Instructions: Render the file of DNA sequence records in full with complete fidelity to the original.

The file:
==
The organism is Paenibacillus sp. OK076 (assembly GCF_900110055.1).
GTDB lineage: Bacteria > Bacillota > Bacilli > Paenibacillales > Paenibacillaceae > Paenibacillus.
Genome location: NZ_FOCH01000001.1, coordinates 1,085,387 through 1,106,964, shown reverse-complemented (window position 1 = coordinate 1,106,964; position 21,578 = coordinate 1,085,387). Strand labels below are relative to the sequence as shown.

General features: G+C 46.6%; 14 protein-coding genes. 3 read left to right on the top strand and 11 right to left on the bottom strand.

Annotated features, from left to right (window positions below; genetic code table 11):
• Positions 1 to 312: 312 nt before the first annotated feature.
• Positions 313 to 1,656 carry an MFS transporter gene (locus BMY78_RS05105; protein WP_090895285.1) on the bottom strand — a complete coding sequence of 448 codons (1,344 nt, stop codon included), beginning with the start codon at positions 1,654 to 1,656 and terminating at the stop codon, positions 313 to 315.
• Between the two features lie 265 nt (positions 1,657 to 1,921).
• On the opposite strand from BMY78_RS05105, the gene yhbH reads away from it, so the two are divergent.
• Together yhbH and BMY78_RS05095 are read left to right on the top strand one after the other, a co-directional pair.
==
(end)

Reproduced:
The organism is Paenibacillus sp. OK076 (assembly GCF_900110055.1).
GTDB lineage: Bacteria > Bacillota > Bacilli > Paenibacillales > Paenibacillaceae > Paenibacillus.
Genome location: NZ_FOCH01000001.1, coordinates 1,085,387 through 1,106,964, shown reverse-complemented (window position 1 = coordinate 1,106,964; position 21,578 = coordinate 1,085,387). Strand labels below are relative to the sequence as shown.

General features: G+C 46.6%; 14 protein-coding genes. 3 read left to right on the top strand and 11 right to left on the bottom strand.

Annotated features, from left to right (window positions below; genetic code table 11):
• Positions 1 to 312: 312 nt before the first annotated feature.
• Positions 313 to 1,656 carry an MFS transporter gene (locus BMY78_RS05105; protein WP_090895285.1) on the bottom strand — a complete coding sequence of 448 codons (1,344 nt, stop codon included), beginning with the start codon at positions 1,654 to 1,656 and terminating at the stop codon, positions 313 to 315.
• Between the two features lie 265 nt (positions 1,657 to 1,921).
• On the opposite strand from BMY78_RS05105, the gene yhbH reads away from it, so the two are divergent.
• Together yhbH and BMY78_RS05095 are read left to right on the top strand one after the other, a co-directional pair.